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<damo22>gnucode: anything on bug-hurd mentioning rump is about using netbsd drivers in userspace. I don't know what you mean about libc
<damo22>we need to refactor some of rump disk drivers so that it can be linked separately for ide and ahci
<damo22>and wd
<damo22>i havent had time to look at it at all
***devmsv_ is now known as devmsv
<Zopolis4>How feasible would it be to use linux kernel drivers/firmware modules as Hurd servers? (i.e. like Sawmill Linux)
<Zopolis4>I ask because it seems to make sense to try to minimize the amount of duplicate work being done on open-source drivers, but having to make significant non-automated source code changes means things will quickly fall out of sync with upstream, but an emulation layer with large overhead feels like it misses the point of a microkernel.
<damo22>we already have a small library that exposes an emulated mach device called libmachdev we just need to plug in some working drivers
<damo22>rump has tons of stuff we havent even looked at yet
<damo22>the benefit of rump is that its a clone of netbsd upstream
<damo22>no need to create a wrapper of sorts, it comes with it
<damo22>im not advocating to write new drivers from scratch
<damo22>there is a small problem that the main developer of rump is no longer maintaining it, and netbsd people are kind of ignoring it and only making changes to stop breakage
<habu>I thought that rump was used by netBSD people to perform testing
<damo22>yes i think so too
<habu>if that's the case then it will be at least kept alive
<damo22>i think thats the only reason they havent removed it completely, is that its useful to run unit tests on the kernel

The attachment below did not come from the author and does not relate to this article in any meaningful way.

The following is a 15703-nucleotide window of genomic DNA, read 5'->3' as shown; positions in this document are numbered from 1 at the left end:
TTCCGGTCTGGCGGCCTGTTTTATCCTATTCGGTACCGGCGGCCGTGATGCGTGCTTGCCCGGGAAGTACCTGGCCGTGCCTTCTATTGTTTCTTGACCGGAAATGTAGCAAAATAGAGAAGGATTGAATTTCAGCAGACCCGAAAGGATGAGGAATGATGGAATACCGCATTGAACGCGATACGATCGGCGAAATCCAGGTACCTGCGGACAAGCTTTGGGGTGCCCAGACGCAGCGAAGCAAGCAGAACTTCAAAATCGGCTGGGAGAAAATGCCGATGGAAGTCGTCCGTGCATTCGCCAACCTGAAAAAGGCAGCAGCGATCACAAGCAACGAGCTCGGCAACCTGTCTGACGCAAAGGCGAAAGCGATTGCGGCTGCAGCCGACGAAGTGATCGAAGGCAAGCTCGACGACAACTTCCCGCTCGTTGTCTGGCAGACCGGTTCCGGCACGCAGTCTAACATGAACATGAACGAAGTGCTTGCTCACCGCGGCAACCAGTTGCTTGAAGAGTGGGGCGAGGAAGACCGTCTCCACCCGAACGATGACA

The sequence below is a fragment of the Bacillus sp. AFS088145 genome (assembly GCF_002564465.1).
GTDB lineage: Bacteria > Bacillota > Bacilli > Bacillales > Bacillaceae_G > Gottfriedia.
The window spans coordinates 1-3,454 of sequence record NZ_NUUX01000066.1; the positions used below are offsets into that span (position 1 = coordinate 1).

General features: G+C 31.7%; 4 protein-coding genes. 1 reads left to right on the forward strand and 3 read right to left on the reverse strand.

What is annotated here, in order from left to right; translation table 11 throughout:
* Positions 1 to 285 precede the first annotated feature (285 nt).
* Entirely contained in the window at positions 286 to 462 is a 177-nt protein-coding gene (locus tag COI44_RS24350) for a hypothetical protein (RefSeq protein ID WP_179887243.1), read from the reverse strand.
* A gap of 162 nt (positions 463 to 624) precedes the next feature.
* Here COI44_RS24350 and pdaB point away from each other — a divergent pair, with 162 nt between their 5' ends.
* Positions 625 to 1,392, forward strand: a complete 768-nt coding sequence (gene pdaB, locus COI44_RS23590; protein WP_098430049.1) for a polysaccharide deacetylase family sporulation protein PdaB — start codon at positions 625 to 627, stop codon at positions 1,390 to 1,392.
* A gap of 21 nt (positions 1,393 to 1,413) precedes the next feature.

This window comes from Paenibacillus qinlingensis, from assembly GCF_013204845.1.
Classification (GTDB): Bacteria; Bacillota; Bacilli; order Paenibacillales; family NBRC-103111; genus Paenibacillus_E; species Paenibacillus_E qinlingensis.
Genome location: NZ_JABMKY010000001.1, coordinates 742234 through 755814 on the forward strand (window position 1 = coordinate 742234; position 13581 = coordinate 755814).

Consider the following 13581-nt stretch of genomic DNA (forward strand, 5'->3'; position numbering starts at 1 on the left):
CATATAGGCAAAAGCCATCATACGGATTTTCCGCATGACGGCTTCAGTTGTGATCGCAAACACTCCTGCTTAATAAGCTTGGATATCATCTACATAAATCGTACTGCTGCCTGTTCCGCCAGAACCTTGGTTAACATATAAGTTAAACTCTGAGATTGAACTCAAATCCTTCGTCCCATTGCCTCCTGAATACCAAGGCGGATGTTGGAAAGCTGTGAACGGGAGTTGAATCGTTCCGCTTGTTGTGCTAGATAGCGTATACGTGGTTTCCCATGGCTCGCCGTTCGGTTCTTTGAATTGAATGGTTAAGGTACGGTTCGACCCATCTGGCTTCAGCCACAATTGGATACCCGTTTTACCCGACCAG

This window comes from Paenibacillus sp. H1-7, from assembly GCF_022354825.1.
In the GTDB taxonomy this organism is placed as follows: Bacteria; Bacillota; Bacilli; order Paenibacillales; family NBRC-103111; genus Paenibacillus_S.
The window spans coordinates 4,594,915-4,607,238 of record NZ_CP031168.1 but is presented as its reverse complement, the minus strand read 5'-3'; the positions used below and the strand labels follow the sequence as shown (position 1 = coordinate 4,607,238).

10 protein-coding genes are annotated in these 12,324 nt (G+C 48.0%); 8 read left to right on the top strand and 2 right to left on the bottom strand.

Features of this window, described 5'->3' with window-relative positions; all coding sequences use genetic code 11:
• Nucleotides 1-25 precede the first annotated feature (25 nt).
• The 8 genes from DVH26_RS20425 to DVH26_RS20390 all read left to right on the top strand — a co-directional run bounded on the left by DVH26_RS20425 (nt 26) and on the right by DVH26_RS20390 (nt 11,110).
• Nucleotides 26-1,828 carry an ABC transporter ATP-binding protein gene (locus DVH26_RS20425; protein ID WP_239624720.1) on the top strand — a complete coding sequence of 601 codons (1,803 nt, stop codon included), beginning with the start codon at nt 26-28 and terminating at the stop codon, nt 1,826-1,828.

<damo22>maybe someone should fork netbsd kernel and make gplv2-only improvements that includes drivers from Linux
<habu>damo22 seems like a bad idea
<habu>what about patches, are they happy to apply patches if useful?
<damo22>yeah but no one can reuse linux drivers
<damo22>unless its gplv2
<damo22>hurd is agnostic to drivers' licensing because its running in userspace
<damo22>as a process
<habu>I am not sure about that
<habu>anyone could run the driver, but you wouldn't accept them in your git repository, right?
<damo22>habu: you can compile a translator as a statically linked binary that is proprietary software and it could drive hardware in hurd
<habu>I agree I'm not arguing about that
<damo22>we wouldnt put it into hurd git repo, but it could function
<damo22>ideally, we have the stability of netbsd kernel API, with all the drivers from Linux as libraries
<habu>imagine someone ports linux usbfs to hurd, doesn't seems like an insurmontable amount of work
<habu>then you would have the keyboard driver gpl2 out of the kernel git
<damo22>rump already has usb
<damo22>we just need to implement a set of RPCs that allows the controller translator to communicate with the devices
<damo22>i think
<damo22>make it fit together
<habu>what do you mean by that?
<damo22>rump has usb functionality
<damo22>but i dont think anyone has tried to compile and link it to provide a translator
<habu>cannot you plug it in the same way you do for the ATA bus?
<damo22>yes its pci
<habu>exactly, same for usb